Fearless Experimentation: doing Open Space event online
Facilitating people’s conversations on video can easily turn into a difficult task, so some fearless experimentation is required to learn rapidly as a facilitator or participant. Due to a current high demand for anything done remotely, here’s a shareable resource (a.k.a. knowledge asset) on facilitating Open Space events using Zoom Meetings
If you liked what you find below and you’re getting value out it, I encourage you to click the 👏 button and hold down to 20–50 claps as this will help this information get more shared.
Start with excellent 8-minute OST video tutorial by Marai Kiele to get an overview and understanding of the process for in-person or online set-up.
Open Space operates under four or five principles and one law. The four principles are:
- Whoever comes are the right people.
- Whatever happens is the only thing that could have happened.
- Whenever it starts is the right time.
- When it’s over it’s over.
Some facilitators also list the fifth principle:
5. Wherever it happens is the right place.
The Law is known as the Law of Two Feet or Law of Mobility: “If you find yourself in a situation where you are not contributing or learning, move somewhere where you can.”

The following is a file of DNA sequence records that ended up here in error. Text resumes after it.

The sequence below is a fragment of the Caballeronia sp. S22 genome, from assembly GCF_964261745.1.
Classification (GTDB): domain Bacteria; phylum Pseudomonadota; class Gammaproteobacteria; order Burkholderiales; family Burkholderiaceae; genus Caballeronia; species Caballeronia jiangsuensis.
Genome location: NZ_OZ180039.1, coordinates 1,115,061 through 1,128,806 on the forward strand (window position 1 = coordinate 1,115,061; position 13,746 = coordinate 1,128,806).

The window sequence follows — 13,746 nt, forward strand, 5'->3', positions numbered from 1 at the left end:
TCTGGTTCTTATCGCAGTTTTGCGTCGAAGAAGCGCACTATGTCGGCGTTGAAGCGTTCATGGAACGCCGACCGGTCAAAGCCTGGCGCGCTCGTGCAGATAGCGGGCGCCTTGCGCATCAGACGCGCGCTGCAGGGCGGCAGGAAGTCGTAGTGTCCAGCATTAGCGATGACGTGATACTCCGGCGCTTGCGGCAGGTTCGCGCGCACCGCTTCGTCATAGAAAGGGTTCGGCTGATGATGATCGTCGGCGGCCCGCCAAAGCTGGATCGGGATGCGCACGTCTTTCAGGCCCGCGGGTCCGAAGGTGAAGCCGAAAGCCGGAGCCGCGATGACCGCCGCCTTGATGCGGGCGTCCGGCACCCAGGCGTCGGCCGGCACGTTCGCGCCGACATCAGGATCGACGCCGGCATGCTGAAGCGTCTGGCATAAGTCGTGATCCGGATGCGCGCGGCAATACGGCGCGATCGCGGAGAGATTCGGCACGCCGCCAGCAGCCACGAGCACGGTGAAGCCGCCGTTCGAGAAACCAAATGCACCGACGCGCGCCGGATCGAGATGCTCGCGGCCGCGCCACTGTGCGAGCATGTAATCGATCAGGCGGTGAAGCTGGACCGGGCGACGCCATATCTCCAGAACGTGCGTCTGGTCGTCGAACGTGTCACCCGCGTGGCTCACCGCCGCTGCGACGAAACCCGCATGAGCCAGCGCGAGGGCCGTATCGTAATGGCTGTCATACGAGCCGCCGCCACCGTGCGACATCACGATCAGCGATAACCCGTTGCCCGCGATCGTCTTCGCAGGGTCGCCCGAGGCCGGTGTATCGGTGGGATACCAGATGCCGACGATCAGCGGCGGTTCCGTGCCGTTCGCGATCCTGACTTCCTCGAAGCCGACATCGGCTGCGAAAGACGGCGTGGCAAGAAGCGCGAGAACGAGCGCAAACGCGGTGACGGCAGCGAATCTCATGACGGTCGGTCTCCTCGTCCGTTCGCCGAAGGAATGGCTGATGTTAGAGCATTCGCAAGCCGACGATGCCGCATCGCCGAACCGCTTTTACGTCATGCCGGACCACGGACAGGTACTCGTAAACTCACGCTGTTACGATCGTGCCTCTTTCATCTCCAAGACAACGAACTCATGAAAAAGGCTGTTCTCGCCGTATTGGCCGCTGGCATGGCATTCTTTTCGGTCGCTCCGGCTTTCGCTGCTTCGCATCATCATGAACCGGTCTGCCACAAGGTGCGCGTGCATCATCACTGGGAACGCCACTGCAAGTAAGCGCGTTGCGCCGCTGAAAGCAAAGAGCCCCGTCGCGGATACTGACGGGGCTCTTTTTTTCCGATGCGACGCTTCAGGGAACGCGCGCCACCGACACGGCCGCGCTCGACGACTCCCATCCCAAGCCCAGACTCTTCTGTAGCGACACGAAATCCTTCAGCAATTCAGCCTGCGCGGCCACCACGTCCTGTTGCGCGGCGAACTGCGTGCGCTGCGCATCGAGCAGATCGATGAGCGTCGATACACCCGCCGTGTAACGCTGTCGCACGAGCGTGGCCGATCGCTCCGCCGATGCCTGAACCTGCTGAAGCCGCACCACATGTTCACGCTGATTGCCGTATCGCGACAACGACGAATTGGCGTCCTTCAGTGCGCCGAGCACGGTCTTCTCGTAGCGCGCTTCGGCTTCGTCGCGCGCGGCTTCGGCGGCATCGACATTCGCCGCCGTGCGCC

Edit 21 September 2020 — the latest Zoom update (version 5.3.0) includes “Let participants choose room” option in Breakout Rooms panel. Thank you Zoom for making hosting online Open Space events easier :)
Here’s how you make it happen:
- Group convenes in a Zoom Meetings video conference and is welcomed by the sponsor, a person motivated to convene an OST gathering. In short events there is no check-in round (a standard video meeting element in my networks) because participants will have a chance to interact informally throughout the event. Some Impromptu Networking could be done, using Zoom Breakout Rooms feature.
- The facilitator provides an overview of the process and explains how it works. A co-facilitatior can help with Zoom Host Controls. Don’t do it alone. Facilitating conversations on video is a high cognitive load activity, so share it with co-facilitators.
- Facilitator invites people with issues of concern to write the issue in the marketplace (or agenda wall in above video) section of a shared document [an example], choosing a time box and a breakout room to meet, and announce it to the group. These people are “conveners.” This process continues until there are no more agenda items. Throughout the event a facilitator updates shared document as needed, editing or adding information to reflect current “state of affairs”. When in doubt participants check what’s in shared document.